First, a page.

What Is Neoliberalism?
In case you’re not familiar with the concept of neoliberalism, this video is a memorable way in.
There’s two labels, on which text isn’t very clear. It reads ‘wealth’ on the top label and ‘poverty’ at the bottom. Listen out for things (eg on gender perhaps?) to disagree with!
Neoliberalism Then and Now
This article gives a bit of background to the rise of neoliberalism. It also puts words to some of the moral issues raised by neoliberal policies that have been highlighted during Covid.
Little changes are the enemies of great changes.
Those against politics are in favor of the politics inflicted upon them.
The violence enacted by neoliberalism can be as stark as someone not being able to a afford medical care or medication, or dying in a workplace accident because there are no safety policies.
The violence can also be less obvious, lived out as a grinding exhaustion and a creeping sense of alienation.
It has been referred to as slow violence. In social theory this is often referred to/ connected with structural violence.
The article is an eloquent and timely portrayal of neoliberalism in Covid that uses the framing of slow violence.
It is important that our discussions use ways of thinking that develop an interconnected awareness. This second article brings a broader focus that centres climate justice.
How Can We Respond? Part 1
How does it feel reading about neoliberalism? Perhaps the articles resonate with experiences from your personal life or remind you of stories from your family folk lore. Maybe they remind you of a client?
Whether you are getting to grips with the ravage of neoliberalism for the first time, or confronted with themes you are already familiar with, the arguments made are compelling and disturbing. The information is especially salutary to us as healthcare practitioners. What on earth can we do?
The suggestion for this activity is that you set aside 5 minutes to figure out your embodied response. In the first instance this might mean writing a list of emotions. Perhaps particular sentences or questions also spring to mind, it can be helpful to note these too.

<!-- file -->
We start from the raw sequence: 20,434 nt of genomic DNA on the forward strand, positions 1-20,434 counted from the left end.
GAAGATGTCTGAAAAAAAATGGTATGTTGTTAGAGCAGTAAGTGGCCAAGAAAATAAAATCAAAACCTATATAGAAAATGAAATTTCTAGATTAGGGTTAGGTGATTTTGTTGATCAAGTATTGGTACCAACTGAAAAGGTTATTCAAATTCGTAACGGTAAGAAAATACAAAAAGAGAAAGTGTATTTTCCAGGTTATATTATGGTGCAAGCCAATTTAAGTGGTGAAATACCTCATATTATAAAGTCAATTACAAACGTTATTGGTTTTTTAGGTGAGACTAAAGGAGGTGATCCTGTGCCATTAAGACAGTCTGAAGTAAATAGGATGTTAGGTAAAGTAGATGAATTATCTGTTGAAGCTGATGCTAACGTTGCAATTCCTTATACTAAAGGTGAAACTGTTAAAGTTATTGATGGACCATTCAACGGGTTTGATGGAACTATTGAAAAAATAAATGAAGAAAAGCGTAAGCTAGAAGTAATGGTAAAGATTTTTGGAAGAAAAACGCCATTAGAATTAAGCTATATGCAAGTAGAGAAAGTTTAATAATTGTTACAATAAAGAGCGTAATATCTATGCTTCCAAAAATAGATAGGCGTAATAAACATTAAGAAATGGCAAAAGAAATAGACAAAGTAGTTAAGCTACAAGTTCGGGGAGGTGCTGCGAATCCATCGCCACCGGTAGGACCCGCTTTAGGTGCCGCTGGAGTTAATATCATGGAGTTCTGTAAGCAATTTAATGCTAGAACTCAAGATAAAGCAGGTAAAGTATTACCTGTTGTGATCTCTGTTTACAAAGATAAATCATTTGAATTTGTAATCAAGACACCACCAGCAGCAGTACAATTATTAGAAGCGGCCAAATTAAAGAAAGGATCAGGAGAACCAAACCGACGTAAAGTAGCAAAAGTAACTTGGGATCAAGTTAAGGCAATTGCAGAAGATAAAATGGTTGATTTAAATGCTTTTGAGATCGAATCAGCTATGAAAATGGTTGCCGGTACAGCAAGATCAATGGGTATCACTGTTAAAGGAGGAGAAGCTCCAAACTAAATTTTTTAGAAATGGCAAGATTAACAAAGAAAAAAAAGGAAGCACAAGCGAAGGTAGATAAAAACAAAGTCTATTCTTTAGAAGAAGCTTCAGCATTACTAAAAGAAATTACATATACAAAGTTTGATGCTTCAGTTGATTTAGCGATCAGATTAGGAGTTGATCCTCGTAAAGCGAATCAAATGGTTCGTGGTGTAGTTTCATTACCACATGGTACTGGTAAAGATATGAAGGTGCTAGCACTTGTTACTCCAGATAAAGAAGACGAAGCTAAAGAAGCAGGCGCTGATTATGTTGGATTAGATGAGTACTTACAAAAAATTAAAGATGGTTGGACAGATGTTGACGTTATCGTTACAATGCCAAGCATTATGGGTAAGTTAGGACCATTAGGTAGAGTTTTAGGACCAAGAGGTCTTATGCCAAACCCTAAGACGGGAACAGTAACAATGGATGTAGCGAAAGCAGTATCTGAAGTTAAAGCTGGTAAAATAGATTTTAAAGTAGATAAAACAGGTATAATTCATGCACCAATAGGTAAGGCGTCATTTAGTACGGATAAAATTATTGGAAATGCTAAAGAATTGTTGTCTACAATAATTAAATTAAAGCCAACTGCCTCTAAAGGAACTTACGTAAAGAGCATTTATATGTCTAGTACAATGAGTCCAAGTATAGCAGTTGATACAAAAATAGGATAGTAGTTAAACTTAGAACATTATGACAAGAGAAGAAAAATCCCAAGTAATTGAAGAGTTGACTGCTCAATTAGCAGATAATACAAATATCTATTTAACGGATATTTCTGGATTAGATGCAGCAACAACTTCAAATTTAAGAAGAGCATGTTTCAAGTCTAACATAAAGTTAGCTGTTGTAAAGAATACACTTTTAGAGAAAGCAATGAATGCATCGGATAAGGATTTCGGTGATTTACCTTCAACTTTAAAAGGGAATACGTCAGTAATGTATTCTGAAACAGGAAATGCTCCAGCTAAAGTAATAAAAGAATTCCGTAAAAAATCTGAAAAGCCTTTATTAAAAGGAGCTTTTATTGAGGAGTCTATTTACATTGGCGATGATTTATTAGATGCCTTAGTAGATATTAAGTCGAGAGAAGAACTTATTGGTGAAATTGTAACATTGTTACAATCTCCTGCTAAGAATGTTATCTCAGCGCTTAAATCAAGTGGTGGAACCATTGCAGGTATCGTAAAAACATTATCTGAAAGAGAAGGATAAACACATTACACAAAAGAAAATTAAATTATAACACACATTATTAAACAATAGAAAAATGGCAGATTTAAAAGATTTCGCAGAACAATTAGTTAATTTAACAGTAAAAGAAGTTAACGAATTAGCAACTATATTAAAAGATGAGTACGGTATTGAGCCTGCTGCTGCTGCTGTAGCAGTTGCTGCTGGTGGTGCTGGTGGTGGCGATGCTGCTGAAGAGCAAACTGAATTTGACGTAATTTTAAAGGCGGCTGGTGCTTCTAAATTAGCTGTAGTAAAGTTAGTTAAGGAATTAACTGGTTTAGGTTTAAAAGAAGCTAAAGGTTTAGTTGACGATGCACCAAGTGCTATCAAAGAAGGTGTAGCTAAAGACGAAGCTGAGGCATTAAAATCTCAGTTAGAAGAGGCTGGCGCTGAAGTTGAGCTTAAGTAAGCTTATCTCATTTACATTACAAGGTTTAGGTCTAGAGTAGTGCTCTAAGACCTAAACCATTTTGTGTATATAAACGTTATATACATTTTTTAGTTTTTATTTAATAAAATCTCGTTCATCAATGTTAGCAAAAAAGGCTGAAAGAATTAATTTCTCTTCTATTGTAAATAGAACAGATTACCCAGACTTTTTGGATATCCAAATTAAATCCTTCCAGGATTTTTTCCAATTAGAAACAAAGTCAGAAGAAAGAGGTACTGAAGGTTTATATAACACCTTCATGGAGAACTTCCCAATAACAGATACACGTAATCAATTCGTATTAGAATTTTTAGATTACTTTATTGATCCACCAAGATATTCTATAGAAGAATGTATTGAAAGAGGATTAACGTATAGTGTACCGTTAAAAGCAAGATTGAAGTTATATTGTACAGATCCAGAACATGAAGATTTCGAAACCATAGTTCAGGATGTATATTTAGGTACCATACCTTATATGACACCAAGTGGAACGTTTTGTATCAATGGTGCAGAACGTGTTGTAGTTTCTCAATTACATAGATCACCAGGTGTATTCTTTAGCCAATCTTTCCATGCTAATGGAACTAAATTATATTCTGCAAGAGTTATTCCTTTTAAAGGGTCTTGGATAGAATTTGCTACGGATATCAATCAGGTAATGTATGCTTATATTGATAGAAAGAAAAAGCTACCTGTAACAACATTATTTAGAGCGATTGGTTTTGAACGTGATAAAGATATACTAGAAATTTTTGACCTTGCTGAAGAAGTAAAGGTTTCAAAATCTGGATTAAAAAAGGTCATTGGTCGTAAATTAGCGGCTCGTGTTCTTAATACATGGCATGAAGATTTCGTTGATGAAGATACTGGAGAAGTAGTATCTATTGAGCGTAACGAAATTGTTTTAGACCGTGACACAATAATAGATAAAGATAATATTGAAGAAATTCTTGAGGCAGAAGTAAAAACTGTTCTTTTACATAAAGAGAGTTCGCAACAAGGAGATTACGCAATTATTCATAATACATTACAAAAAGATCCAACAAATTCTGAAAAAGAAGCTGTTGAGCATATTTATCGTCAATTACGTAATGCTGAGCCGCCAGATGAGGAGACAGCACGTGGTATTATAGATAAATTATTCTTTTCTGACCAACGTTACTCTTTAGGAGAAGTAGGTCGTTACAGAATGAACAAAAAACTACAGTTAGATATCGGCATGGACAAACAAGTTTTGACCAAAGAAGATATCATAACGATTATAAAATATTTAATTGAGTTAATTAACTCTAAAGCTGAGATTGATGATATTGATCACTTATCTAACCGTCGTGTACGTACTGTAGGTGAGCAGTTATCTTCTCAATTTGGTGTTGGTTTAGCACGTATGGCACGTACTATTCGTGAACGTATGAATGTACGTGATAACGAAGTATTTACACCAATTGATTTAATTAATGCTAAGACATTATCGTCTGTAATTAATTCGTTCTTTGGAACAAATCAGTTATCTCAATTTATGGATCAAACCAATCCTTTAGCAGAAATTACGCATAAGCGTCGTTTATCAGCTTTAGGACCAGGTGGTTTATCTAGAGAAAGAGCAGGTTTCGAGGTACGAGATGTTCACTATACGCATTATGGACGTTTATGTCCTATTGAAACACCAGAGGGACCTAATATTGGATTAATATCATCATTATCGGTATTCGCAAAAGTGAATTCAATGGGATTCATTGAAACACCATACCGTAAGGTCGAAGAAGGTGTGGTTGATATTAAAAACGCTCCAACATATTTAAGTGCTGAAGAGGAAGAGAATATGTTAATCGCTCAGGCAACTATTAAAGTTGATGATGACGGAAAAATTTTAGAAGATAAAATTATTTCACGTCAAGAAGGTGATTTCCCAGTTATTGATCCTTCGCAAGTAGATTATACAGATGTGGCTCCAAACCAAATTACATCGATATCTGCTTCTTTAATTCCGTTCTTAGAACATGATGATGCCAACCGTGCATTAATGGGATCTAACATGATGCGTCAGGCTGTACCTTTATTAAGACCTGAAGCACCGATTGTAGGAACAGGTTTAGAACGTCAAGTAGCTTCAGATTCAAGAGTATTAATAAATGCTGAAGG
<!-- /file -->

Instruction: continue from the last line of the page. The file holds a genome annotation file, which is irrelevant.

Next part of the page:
As well as these responses that you are conscious of having, there will also be unconscious responses. These register in the body as sensations or vague shifts in state.
When we are confronted with oppression or other things that are intense or challenging for any reason, we have a response. Getting into the habit of noticing and naming these responses can help us with deep learning. This is because deep learning is an embodied change. Sure, ‘facts’ and intellect have a role to play. But the learning adjustment that helps us live congruently with our values can’t happen if our bodies are closed to change.
I find having a vocabulary to turn to helps me identify what’s going on. In case that holds for you too, here’s a list of body sensations for naming subtle, micro level sensations. You’ll find plenty more by searching the net.
How Can We Respond? Part II
How does neoliberalism show up in your professional life? Think about everyday rhetoric in your profession/industry, more specific examples from your working life eg. department, team, peer community.
You might spot neoliberalism in language, in the choice of models used and left out, in the type of research drawn upon.
Also have a think about how the silences are kept. What are the questions that need to be asked – that get censored before they even form? How do you learn it’s not ok to ask certain questions? This might be from experience or imagination e.g. assurances of action followed by nothing, ridicule, being told something is policy as if policy is beyond critique etc.
Are there any topics that seem relevant to your work that are constructed as off-limits? How does this exclusion happen?
How do the norms upheld by good people quash deep change?
Ok. Now you’ve got a sense of what keeps neoliberalism in place it is time to revolt!
Imagine you’re offering an internship programme for student in your profession.
Students have been taught a pretty standard model of public health. How will you support them to open to knowing things differently?
If you have had any aha moments through the course so far, what happened? Is there something useful there you could share with your student?